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Statement by Ambassador Küntzle on TOP 9 'Decade for Africa' of the 4th UNIDO IDB session, November 2020

Speech

UNIDO – 48th Industrial Development Board

Statement by H. E. Mr. Gerhard Küntzle, Permanent Representative,

Ambassador Extraordinary and Plenipotentiary

of the Federal Republic of Germany

23 – 25 November 2020

TOP 9: Third Industrial Development Decade for Africa


Director General,

Excellencies, Ladies and Gentlemen,

Over the last decade, Africa has been the focus of German development cooperation, with

more than 2 billion Euros of bilateral aid supporting over 40 African partner countries.

Germany is convinced that Africa can have a bright future! Africa is a dynamic continent

with high growth rates, a current population of 1.2 billion people, a wealth of biodiversity

and raw materials, and a creative youth, that is in need for a future that is socially stable

and economically safe.

However, like in the rest of the world, the COVID-19 pandemic is taking its toll also on

African economies. According to the African Development Bank, Africa’s GDP will decline by

up to 3.7 percent in 2020, and it is estimated that foreign direct investment in Africa will

decrease substantially and that millions of people face unemployment.

Even before the pandemic, Germany has made a new start in its co-operation with African

countries, with an even stronger focus on trade, private sector investment and innovation

as well as employment and economic participation. As part of the G20 Compact with Africa

and in cooperation with international partners and organisations, Germany intends to

promote macroeconomic stability, economic development and debt sustainability in the

participating countries, thereby improving the framework and investment conditions for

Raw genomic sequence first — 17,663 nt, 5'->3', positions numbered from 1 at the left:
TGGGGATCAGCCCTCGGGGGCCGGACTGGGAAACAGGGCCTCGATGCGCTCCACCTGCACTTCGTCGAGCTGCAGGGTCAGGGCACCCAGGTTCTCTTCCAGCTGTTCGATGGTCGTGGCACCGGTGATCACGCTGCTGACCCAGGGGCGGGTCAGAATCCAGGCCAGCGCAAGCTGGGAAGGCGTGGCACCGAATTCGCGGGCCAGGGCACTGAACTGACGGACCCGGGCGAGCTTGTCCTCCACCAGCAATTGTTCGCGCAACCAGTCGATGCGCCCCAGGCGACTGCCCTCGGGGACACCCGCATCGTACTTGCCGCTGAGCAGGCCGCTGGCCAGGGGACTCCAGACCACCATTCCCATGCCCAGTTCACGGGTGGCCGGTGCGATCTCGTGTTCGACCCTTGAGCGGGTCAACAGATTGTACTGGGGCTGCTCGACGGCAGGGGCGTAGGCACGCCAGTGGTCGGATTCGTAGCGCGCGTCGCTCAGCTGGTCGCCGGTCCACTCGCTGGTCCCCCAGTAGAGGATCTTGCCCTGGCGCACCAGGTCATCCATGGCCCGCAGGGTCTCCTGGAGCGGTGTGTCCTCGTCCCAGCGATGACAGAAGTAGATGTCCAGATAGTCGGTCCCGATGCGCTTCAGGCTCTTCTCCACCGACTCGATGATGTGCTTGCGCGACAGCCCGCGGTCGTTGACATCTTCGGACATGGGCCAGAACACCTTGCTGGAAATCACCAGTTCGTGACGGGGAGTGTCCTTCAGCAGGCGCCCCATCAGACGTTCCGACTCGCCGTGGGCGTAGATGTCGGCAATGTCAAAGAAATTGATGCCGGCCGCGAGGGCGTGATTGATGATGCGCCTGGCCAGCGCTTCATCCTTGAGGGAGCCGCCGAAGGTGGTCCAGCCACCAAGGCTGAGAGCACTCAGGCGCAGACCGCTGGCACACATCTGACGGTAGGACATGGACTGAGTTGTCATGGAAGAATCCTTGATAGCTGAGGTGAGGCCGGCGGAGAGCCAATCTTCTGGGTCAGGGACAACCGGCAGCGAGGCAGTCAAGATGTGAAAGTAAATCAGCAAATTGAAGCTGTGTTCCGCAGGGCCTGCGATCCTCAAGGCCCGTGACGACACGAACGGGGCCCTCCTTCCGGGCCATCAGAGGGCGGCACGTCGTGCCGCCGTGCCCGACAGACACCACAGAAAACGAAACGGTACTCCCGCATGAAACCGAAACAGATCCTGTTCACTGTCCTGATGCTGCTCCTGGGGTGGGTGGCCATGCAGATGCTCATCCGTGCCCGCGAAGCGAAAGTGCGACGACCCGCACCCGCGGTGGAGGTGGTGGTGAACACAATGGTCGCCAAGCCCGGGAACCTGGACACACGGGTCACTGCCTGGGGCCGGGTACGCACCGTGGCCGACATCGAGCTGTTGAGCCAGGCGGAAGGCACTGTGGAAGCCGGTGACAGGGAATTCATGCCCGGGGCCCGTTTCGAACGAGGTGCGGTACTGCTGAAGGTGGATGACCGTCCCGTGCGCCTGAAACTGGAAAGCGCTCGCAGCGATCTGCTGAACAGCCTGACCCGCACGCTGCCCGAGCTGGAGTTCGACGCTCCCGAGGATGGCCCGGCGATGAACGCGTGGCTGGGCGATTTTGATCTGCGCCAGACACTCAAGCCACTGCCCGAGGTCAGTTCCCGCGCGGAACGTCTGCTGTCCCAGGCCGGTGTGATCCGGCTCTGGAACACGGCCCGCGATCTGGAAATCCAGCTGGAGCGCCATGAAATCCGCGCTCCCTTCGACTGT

private sector engagement. In its Agenda 2063 the African Union asks for means and

resources to enable Africa to drive its own development. For this to happen, we will need a

new kind of cooperation. Africa needs African solutions.

Against this background, Germany, in 2017, initiated the Marshall Plan with Africa, that

focuses on economic activity, trade and employment, peace and security, democracy and

the rule of law. This approach is complemented by cross-sectional issues such as food and

agriculture; protecting the climate and natural resources; energy and infrastructure; and

health, education and social protection. With the Marshall Plan, we want to pursue a

cooperative model based on African ownership, partnership and responsibility.

But let us be clear: Official development assistance (ODA) alone cannot resolve the

development challenges on the African continent. Hence the need to mobilize substantially

higher domestic resources and private investment. And this is also where UNIDO has a role

to play. As the only UN organization whose mandate corresponds to SDG 9 –

industrialization and innovation – , UNIDO has become a key multilateral partner for the

German government in its area of expertise.

In the framework of the reform partnerships which Germany has concluded with African

countries, we have launched a “Special Initiative on Training and Job Creation”. This

initiative aims at creating 100,000 new jobs and 30,000 new training opportunities. In order

to mitigate the effects of the COVID-19 pandemic, we are now also focussing on preserving

jobs that may otherwise be lost. The project agreement signed with UNIDO on job creation

and vocational training in Ethiopia and Senegal is the largest project Germany has had with

UNIDO so far, and both countries are among the first with whom UNIDO started its PCP

Partnership. As we have already mentioned during the General Debate, we are planning to

further increase funding for this initative next year.

Moreover, in June 2019, the German government launched the Development Investment

Fund. This fund takes the form of a support package of 1 billion euros for German and

European companies that want to get involved in Africa, and also for African companies

seeking financial resources. In addition Germany encourages efforts to strengthen inter-

African trade and diversify exports by supporting the African Continental Free Trade Area

AfCFTA. Under Germany’s current Presidency of the EU Council, we support the idea of a

new EU-Africa partnership, which also puts a strong focus on harnessing the power of the

private sector to create employment. We will also need to integrate the lessons learnt from

the current COVID-19 crisis so as to “build back better”. In order to implement the 2030

Agenda, the Agenda 2063 and the Third Industrial Development Decade for Africa

successfully, we will require strong partnerships with multiple stakeholders, including

greater private sector engagement. Let me repeat what has been stated many times before:

This decade must be a “decade of delivery”.

Thank you very much!

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